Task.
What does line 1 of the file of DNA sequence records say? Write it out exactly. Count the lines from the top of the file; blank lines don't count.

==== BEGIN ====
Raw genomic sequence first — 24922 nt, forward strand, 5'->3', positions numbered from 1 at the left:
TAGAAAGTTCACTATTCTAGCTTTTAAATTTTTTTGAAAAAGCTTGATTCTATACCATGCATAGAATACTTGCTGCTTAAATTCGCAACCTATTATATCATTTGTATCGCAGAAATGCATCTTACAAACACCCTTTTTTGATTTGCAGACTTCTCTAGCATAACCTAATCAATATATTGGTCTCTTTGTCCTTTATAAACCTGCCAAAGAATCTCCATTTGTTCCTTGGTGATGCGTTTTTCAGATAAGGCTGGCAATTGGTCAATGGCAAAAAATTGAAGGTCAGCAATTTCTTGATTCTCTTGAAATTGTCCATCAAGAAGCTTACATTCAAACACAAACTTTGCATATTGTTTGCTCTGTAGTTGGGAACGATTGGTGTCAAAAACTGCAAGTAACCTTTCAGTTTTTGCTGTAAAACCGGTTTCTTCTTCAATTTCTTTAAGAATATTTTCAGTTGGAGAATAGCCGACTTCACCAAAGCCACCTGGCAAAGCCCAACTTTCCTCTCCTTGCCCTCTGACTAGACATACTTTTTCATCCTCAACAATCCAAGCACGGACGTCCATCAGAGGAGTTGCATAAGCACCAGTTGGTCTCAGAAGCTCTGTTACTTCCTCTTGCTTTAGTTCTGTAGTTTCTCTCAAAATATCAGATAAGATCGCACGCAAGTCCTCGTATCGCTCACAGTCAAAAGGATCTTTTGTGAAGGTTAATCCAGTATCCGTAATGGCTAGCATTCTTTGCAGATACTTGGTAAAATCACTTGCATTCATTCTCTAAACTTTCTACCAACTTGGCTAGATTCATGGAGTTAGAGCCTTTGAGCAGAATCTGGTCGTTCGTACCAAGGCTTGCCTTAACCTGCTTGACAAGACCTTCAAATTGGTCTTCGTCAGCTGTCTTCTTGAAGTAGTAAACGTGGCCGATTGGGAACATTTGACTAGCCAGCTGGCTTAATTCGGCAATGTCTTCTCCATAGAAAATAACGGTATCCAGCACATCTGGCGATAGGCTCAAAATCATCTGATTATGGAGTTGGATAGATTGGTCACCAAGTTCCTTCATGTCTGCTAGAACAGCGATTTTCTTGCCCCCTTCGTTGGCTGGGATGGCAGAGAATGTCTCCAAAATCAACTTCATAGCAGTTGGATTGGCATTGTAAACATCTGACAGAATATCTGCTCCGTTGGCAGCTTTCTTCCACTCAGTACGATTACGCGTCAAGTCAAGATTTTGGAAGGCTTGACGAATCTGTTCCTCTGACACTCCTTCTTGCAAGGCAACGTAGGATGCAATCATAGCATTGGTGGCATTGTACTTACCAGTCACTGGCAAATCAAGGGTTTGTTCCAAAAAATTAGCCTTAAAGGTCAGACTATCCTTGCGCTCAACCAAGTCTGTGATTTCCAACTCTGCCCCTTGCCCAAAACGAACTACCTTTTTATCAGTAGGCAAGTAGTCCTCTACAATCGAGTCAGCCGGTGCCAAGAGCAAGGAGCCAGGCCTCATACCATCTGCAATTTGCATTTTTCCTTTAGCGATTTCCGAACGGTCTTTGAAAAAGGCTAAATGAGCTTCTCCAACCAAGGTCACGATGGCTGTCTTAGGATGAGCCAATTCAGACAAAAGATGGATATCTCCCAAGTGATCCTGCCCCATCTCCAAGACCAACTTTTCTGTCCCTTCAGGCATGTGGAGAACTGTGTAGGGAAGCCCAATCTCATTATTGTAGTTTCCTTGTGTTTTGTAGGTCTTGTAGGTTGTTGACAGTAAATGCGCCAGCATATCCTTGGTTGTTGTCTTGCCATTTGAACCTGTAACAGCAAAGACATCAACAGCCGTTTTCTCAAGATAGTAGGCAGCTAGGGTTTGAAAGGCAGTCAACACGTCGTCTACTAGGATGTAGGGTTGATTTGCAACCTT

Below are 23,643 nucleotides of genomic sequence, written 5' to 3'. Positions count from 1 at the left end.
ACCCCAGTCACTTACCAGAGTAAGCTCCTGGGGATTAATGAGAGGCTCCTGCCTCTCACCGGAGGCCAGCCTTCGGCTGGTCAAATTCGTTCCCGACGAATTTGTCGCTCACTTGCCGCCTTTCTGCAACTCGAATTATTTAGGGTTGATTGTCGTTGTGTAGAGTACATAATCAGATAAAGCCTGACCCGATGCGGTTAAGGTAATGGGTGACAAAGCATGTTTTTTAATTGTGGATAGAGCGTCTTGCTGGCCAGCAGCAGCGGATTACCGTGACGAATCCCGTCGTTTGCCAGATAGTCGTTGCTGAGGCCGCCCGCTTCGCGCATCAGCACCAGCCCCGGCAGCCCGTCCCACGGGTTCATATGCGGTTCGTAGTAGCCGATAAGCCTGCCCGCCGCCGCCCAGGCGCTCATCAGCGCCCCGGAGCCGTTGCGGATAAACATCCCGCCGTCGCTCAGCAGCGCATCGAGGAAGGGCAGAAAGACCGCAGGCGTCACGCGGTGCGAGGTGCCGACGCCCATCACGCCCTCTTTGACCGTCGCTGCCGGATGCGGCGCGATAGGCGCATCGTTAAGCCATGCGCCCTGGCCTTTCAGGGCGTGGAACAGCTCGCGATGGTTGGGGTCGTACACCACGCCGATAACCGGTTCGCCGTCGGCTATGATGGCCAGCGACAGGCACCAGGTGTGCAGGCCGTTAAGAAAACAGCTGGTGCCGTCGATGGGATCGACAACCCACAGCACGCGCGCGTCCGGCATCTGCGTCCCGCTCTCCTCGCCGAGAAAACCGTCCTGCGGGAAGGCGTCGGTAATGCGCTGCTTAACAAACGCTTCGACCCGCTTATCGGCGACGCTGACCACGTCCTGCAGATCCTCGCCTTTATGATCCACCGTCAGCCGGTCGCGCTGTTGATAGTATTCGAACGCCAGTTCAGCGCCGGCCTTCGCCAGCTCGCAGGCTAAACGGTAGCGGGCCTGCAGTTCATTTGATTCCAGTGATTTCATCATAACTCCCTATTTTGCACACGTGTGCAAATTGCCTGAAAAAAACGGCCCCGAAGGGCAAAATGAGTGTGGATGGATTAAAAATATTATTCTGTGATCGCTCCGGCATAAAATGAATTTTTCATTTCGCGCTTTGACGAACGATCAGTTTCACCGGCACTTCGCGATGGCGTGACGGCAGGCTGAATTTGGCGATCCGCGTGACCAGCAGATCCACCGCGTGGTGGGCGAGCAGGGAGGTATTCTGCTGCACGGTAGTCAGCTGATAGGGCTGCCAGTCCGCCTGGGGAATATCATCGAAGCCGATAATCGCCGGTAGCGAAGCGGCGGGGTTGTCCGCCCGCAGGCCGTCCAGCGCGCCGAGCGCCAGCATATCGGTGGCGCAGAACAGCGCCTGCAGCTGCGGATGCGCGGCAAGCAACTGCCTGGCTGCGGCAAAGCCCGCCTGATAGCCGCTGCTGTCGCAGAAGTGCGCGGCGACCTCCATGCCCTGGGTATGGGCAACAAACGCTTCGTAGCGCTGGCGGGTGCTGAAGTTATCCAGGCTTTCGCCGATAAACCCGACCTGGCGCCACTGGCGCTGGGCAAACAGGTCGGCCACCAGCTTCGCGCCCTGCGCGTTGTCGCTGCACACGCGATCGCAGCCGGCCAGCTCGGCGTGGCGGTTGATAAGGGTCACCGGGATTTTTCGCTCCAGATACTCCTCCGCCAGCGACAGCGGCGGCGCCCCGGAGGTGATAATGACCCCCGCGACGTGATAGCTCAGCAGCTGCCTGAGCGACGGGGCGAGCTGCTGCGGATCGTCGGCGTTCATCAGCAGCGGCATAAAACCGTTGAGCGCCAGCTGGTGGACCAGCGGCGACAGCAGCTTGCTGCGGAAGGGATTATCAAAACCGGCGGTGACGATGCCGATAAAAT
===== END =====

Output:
Raw genomic sequence first — 24922 nt, forward strand, 5'->3', positions numbered from 1 at the left: